The long-awaited autobiography of the guitarist, songwriter, singer, and founding member of the Rolling Stones. Ladies and gentlemen: Keith Richards.With The Rolling Stones, Keith Richards created the songs that roused the world, and he lived the original rock and roll life.Now, at last, the man himself tells his story of life in the crossfire hurricane. Listening obsessively to Chuck Berry and Muddy Waters records, learning guitar and forming a band with Mick Jagger and Brian Jones. The Rolling Stones's first fame and the notorious drug busts that led to his enduring image as an outlaw folk hero. Creating immortal riffs like the ones in "Jumping Jack Flash" and "Honky Tonk Women." His relationship with Anita Pallenberg and the death of Brian Jones. Tax exile in France, wildfire tours of the U.S., isolation and addiction. Falling in love with Patti Hansen. Estrangement from Jagger and subsequent reconciliation. Marriage, family, solo albums and Xpensive Winos, and the road that goes on forever.With his trademark disarming honesty, Keith Richard brings us the story of a life we have all longed to know more of, unfettered, fearless, and true....
|Format Type||:||Kindle Edition|
|Number of Pages||:||536 pages|
|Url Type||:||Home » Life » Life|
I quote a comment made by me during my reading of this book:
This book has everything to do with the typical stories of sex, drugs and rock'n'roll. A truly immersive reading about a real rock band. Worth reading.
And a person that immensely contributed to the emerging of The Rolling Stones as a band.
Still liked the Stones!
Keith Richards’ autobiography starts really well and holds that momentum for a long time; although when it reaches the period covering the Eighties it does fall somewhat into score settling, and after that becomes somewhat bland and without spark. As such you have to hand it to this book, it really does mirror The Rolling Stones’ career.
Ghost writer James Fox does a fantastic job of catching his master’s voice. No doubt Keef was sat down in front of a microphone and told to talk about his life i ...more
How in the hell did this guy live so long? After Jimi and Janis died, all the smart money was on Keith Richard to be Rock n' Roll's next burnt-out flame. He fooled us all. And his secret to a long and exciting life?
He was damn lucky.
Maybe not in his music. He worked hard to be the rock n' roll genius he is. But lucky in that he didn't make a fatal mistake between the drugs and general madness his life style resulted in. I loved his frankness but shook my head a little when he discussed his fault ...more
I am tremendously impressed by this book. Keith Richards goes into great detail about his childhood, the difficulties he faced growing up, and how he became the successful musician that he is today. He writes in a natural style and reveals many private moments that are touching, painfully honest and real. He recalls how he first met Mick Jaggar, and how their musical collaboration created the magic and unique style of the legendary rock group, the Rolling Stones.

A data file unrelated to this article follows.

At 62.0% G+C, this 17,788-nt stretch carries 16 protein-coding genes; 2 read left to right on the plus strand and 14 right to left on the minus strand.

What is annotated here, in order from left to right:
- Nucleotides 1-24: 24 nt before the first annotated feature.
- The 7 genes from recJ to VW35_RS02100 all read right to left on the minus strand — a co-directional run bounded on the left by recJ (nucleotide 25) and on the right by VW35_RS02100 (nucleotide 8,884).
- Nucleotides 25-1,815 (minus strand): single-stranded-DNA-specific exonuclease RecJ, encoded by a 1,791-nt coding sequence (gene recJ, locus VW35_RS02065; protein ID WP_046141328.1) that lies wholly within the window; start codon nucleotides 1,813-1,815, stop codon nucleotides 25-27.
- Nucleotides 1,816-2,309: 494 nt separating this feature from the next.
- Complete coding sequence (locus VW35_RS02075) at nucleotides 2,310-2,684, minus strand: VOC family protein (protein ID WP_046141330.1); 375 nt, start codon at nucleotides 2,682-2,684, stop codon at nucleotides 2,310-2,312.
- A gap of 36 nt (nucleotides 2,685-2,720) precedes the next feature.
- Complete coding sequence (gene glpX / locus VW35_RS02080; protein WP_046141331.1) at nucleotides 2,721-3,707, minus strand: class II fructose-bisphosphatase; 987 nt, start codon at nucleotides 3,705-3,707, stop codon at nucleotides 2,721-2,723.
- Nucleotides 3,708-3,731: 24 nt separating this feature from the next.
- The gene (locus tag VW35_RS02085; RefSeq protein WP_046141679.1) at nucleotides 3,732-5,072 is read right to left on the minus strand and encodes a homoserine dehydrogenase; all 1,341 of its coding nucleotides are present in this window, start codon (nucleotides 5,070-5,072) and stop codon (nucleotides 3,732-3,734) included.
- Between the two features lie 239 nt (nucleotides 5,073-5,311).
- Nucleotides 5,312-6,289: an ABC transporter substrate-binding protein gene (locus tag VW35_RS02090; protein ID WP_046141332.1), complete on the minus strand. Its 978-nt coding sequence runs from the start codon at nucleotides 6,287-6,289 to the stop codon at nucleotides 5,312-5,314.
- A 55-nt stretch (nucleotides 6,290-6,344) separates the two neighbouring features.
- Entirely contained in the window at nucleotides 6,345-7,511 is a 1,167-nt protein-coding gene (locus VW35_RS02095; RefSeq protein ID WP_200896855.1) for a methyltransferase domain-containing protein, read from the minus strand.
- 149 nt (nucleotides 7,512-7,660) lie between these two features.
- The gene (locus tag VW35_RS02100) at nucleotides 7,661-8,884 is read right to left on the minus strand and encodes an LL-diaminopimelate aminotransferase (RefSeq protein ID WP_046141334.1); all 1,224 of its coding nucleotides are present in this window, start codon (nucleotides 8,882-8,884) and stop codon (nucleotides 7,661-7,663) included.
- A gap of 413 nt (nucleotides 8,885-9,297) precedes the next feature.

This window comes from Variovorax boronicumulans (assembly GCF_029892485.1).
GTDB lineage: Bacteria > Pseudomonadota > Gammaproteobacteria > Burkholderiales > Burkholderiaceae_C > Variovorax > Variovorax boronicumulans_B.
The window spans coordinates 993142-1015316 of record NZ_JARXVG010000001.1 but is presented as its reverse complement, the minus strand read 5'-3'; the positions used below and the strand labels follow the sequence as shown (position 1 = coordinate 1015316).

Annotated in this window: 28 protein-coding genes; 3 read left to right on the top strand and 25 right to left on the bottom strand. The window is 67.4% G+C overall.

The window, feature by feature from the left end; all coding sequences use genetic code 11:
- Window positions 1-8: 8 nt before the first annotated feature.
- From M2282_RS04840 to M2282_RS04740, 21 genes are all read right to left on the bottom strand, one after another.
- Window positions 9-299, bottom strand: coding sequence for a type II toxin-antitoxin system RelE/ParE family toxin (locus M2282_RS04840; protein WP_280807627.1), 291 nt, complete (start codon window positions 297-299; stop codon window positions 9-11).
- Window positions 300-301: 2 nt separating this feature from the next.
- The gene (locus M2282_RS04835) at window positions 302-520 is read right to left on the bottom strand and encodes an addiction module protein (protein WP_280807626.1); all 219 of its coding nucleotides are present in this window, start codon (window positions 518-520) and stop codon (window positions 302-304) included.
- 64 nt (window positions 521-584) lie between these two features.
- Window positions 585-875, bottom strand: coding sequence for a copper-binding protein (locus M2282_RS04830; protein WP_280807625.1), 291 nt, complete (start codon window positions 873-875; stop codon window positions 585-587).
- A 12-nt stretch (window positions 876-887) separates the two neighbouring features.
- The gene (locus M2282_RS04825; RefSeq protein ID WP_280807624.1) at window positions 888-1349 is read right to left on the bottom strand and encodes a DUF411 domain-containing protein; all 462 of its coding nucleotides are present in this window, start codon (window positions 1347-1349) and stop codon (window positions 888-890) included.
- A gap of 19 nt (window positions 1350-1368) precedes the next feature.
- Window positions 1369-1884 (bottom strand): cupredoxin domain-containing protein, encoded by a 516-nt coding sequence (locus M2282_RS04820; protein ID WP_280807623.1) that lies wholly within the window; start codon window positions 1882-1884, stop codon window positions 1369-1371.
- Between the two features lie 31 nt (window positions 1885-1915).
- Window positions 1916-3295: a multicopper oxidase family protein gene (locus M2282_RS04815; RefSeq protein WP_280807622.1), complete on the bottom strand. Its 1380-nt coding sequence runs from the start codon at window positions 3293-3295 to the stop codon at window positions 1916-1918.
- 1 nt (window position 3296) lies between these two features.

Many facets of the book were sur ...more
I started listening to the Rolling Stones back in the early 1970s. “Hot Rocks” (an early “greatest hits collection – and still one of the best by any band), “Sticky Fingers,” “Exile on Main Street,” “It’s Only Rock and Roll,” etc. In terms of the group and its history, I caught them in their second wave, the one where they had morphed into the “World’s Greatest Rock and Roll Band.” I saw the band once, during their “Tour of the Americas” tour (the one where Ron Wood joined the band). I hung with ...more
5 stars for the music – the best part. Guitarists will appreciate the description of how Keith came up with 5 string open G tuning, which he often used. *
4 stars for historical detail.
2 stars for long rambling tales of drug use and the resulting busts. Much of it sounds like Keith talking to a tape recorder. It wasn’t all boring. The keystone cops and courtroom episodes were funny. The Stones had some good lawyers. Anyone else would have gone to jail.
A bonus star for the inserts – short narrativ ...more
Bob Dylan's memoir is a classic. Patti Smith's memoir "Just Kids" a classic. "Life" by Keith Richards not a classic but a really really OK book. But me writing that I really wanted it to be a great rock n' roll classic book and "Life" maybe grand, but great it isn't.
It's obvious that Richards is writing (or co-writing) this for the fans out there. Every question and thought regarding the Rolling Stones long history is answered or dealt with - yet for that reason it strikes me as a book done in n ...more
Ok, Keith Richards.... ever since I first heard SATISFACTION on my little portable AM radio....I have loved the Stones. I had to have been 12 years old or so.....
I have listened,and loved their music to the present. I had heard the stories,and knew that drug use, etc.etc. etc. but there was a lot about Keith that I didn't know.
This book thrilled me...parts of it I loved. Parts I found tedious. Parts made me laugh.....other parts really pissed me off .....pissed off at Keith....How could he act l ...more